Growers’ Insights: Beans: An American crop consumed around the world

Published in FSD Update

Exports are growing but so is bean consumption in the U.S.

Beans are a popular export for American farmers. Chris Capaul, a grower of baby lima beans in California, thinks it’s partly due to household economics. “In my dad’s day, if lower income families had a big bag of beans they could get through the winter. Now, many [Americans] don’t cook, and bean growers have joined the world market.” Capaul’s exports to Japan are increasing, as the Japanese economy recovers from the devastating earthquake and tsunami of 2011. “They use lima beans in confections and for bean paste,” he says.

Japan isn’t the only country where beans are big. “Globally, bean consumption has risen in Germany and in Scandinavian countries, where Middle Eastern immigrants have changed the local habits,” says Jeane Wharton, executive director for the U.S. Dry Bean Council. 

Back home, bean consumption increased a little in the past few years—for the first time in decades—bringing U.S. consumption to about 6.7 pounds per person, Wharton adds. 

Pinto beans are America’s most popular, and black beans appear on salad bars, in Mexican restaurants and in school lunches, Wharton says, “but the trendiest bean is the garbanzo. Hummus sales topped $350 million in 2012.” 

Farming practices

“Beans are delicate, and soil preparation, such as breaking up clay, is critical. Weeds are a challenge,” Capaul says. “I rotate rice in about every three years. Rice grows underwater, which completely drowns out weeds and also leaches other unwanted substances, such as alkali, from the soil.” Spraying is expensive and requires labor, so, like most farmers, Capaul sprays as infrequently as possible.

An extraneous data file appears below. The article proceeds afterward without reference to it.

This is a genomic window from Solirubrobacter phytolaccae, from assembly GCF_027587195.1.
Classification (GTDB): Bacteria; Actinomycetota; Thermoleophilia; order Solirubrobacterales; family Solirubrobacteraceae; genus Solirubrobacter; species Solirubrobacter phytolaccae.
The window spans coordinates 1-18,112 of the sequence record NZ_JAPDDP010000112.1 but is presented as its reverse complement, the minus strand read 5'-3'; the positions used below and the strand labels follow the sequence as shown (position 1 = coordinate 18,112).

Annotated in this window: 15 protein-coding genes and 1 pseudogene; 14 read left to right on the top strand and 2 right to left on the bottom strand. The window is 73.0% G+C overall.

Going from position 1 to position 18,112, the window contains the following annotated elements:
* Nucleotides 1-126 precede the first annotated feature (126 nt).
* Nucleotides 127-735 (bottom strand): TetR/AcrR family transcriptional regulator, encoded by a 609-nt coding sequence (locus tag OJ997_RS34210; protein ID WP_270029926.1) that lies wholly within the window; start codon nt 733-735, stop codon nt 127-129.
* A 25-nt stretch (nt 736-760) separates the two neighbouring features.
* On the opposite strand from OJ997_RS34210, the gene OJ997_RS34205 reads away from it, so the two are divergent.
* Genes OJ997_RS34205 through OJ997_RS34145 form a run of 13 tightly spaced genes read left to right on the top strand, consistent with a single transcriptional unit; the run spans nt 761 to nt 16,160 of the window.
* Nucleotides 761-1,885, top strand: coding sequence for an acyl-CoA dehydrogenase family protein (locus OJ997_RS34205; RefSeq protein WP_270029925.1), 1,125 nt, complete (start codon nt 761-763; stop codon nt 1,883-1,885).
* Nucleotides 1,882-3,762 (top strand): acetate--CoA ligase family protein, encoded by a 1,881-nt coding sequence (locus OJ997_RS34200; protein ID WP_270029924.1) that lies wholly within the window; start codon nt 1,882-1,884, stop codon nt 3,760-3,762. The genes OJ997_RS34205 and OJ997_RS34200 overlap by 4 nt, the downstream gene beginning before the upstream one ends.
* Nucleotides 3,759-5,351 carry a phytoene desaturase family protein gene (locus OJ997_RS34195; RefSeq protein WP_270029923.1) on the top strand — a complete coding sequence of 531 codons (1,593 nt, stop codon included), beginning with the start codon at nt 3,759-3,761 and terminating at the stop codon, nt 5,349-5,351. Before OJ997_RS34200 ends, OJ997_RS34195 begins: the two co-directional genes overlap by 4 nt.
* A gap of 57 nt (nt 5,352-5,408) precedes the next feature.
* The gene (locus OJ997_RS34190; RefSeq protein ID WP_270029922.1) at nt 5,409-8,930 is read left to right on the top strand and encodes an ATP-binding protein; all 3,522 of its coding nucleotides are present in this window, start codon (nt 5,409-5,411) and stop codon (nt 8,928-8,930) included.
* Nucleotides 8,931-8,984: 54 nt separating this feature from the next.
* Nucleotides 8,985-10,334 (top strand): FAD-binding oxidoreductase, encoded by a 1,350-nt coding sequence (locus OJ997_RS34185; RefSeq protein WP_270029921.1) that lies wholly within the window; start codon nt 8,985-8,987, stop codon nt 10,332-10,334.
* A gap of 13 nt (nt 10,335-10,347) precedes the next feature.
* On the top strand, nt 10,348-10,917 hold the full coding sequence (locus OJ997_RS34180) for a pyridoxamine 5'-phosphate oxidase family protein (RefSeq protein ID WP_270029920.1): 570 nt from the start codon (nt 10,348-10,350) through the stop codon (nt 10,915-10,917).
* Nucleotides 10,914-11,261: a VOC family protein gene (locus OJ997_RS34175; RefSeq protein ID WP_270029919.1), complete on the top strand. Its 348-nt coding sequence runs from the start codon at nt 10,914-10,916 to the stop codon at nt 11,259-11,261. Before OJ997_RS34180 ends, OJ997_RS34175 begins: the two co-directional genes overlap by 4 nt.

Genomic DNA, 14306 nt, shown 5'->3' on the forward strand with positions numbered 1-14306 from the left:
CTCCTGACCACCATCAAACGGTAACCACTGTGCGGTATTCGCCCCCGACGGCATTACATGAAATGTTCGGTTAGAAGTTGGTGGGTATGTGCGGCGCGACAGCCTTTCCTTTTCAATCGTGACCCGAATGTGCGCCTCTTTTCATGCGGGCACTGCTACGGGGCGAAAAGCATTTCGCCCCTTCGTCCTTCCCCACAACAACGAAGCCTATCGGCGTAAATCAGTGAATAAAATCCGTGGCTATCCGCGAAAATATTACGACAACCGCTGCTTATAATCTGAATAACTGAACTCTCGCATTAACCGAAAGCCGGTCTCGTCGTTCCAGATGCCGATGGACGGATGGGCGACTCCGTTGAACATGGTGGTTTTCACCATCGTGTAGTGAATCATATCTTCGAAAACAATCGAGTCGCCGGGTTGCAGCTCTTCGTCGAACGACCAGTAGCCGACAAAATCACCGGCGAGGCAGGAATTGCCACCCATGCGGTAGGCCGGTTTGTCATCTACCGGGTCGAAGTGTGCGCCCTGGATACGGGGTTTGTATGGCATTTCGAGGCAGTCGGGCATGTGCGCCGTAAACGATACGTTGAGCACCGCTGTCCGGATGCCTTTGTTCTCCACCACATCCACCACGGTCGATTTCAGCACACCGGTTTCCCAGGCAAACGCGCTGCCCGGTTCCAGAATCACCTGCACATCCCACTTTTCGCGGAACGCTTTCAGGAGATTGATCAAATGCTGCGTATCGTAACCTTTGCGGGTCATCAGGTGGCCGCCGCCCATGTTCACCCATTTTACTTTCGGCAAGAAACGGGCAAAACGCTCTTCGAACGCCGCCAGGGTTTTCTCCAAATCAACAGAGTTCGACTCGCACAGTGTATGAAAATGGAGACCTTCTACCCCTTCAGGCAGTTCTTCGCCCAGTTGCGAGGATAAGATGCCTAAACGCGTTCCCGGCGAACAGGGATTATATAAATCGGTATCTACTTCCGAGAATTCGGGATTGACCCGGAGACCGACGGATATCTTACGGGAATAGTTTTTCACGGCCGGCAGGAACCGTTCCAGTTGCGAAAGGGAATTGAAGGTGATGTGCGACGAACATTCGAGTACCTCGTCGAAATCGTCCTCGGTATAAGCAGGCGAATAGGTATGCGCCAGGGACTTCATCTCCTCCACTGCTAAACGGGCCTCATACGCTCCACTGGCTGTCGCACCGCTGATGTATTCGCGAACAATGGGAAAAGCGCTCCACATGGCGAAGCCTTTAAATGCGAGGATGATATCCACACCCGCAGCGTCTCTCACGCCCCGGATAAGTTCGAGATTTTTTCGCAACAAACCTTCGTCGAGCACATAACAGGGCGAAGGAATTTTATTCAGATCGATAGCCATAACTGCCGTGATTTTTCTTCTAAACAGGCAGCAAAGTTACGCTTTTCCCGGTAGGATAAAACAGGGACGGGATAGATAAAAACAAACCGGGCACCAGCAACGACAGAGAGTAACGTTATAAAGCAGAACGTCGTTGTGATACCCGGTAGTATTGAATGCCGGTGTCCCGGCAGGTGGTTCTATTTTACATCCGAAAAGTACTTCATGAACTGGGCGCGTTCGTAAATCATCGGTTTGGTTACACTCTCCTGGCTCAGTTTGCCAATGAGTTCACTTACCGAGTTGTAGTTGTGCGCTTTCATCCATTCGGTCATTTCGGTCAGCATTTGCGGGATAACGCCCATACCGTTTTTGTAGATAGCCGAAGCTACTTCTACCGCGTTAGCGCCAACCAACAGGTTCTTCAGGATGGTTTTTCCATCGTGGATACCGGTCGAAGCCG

“Beans take about 90 days to mature, although lima beans take 120 days,” he explains. “My lima beans are left to dry naturally in the sun for 10 days.” Capaul says beans are a healthful bargain, with an average retail price of about 40 to 50 cents per pound for most dry beans. 

Mark Streed, who has been farming for 30 years in Minnesota, grows navy beans, which go into a large manufacturer’s baked beans. He explains that beans are not genetically modified, and navy beans grow on dry land without irrigation. “My combine tests for moisture, and around 16% moisture is good. If you let beans get too dry, they’ll split,” Streed says. He hires laborers to hand weed the low bean crops, which shouldn’t be sprayed with weed control or pesticides after they bloom.

Cindi Allen farms with her husband at Allen Farms, in Ogallala, Neb., where they use center pivot irrigation to make up for low rainfall. This year, the Allens are growing dark red kidney beans. Other years they’ve grown pinto beans. “Our decision [on what to grow] is largely attributed to price,” she says. “Although beans are not traded on the board like commodities such as corn, soybeans and wheat, beans lose their place in [farmed] acres if those commodities increase in price.” Allen says the price she receives for beans has remained fairly steady during the past two years, making them a good crop to grow without too much financial risk. 

Allen’s beans are consumed domestically, as well as exported around the world. And they aren’t always eaten whole. “No longer a side dish, beans appear as flour to increase the protein content in items like noodles, brownies and tortillas,” she says. “Beans are found in season packets and are added to protein bars and other foods to create healthier snacks.”